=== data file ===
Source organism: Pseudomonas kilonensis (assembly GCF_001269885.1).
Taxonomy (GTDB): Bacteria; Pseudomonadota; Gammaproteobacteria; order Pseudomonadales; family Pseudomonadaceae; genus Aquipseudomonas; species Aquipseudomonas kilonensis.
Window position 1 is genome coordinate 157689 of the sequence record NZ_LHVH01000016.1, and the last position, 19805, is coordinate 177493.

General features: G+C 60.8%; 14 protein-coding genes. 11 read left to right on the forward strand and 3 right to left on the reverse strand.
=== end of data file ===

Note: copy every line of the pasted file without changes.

Source organism: Pseudomonas kilonensis (assembly GCF_001269885.1).
Taxonomy (GTDB): Bacteria; Pseudomonadota; Gammaproteobacteria; order Pseudomonadales; family Pseudomonadaceae; genus Aquipseudomonas; species Aquipseudomonas kilonensis.
Window position 1 is genome coordinate 157689 of the sequence record NZ_LHVH01000016.1, and the last position, 19805, is coordinate 177493.

General features: G+C 60.8%; 14 protein-coding genes. 11 read left to right on the forward strand and 3 right to left on the reverse strand.